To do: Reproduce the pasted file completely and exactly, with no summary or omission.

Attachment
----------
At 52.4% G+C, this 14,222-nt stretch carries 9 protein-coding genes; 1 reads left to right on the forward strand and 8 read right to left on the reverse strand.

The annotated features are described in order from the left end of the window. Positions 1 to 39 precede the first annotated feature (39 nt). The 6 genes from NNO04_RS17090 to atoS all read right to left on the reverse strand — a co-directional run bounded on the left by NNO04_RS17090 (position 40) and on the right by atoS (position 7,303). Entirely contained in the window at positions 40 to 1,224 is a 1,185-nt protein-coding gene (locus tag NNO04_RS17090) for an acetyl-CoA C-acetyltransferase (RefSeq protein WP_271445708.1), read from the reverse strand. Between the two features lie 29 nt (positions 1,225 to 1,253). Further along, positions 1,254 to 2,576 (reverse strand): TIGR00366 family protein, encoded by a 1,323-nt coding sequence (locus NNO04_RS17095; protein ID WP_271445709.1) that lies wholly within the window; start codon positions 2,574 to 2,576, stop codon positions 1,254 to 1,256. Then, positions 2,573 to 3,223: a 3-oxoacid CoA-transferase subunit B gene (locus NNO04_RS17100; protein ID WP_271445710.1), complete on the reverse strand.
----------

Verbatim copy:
At 52.4% G+C, this 14,222-nt stretch carries 9 protein-coding genes; 1 reads left to right on the forward strand and 8 read right to left on the reverse strand.

The annotated features are described in order from the left end of the window. Positions 1 to 39 precede the first annotated feature (39 nt). The 6 genes from NNO04_RS17090 to atoS all read right to left on the reverse strand — a co-directional run bounded on the left by NNO04_RS17090 (position 40) and on the right by atoS (position 7,303). Entirely contained in the window at positions 40 to 1,224 is a 1,185-nt protein-coding gene (locus tag NNO04_RS17090) for an acetyl-CoA C-acetyltransferase (RefSeq protein WP_271445708.1), read from the reverse strand. Between the two features lie 29 nt (positions 1,225 to 1,253). Further along, positions 1,254 to 2,576 (reverse strand): TIGR00366 family protein, encoded by a 1,323-nt coding sequence (locus NNO04_RS17095; protein ID WP_271445709.1) that lies wholly within the window; start codon positions 2,574 to 2,576, stop codon positions 1,254 to 1,256. Then, positions 2,573 to 3,223: a 3-oxoacid CoA-transferase subunit B gene (locus NNO04_RS17100; protein ID WP_271445710.1), complete on the reverse strand.